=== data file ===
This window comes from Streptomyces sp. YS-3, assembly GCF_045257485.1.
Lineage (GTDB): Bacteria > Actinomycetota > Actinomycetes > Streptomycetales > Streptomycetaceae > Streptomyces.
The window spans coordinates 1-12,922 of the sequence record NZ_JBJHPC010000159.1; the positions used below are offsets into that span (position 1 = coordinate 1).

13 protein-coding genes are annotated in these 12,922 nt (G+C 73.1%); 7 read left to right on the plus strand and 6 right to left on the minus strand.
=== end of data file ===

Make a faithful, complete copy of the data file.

This window comes from Streptomyces sp. YS-3, assembly GCF_045257485.1.
Lineage (GTDB): Bacteria > Actinomycetota > Actinomycetes > Streptomycetales > Streptomycetaceae > Streptomyces.
The window spans coordinates 1-12,922 of the sequence record NZ_JBJHPC010000159.1; the positions used below are offsets into that span (position 1 = coordinate 1).

13 protein-coding genes are annotated in these 12,922 nt (G+C 73.1%); 7 read left to right on the plus strand and 6 right to left on the minus strand.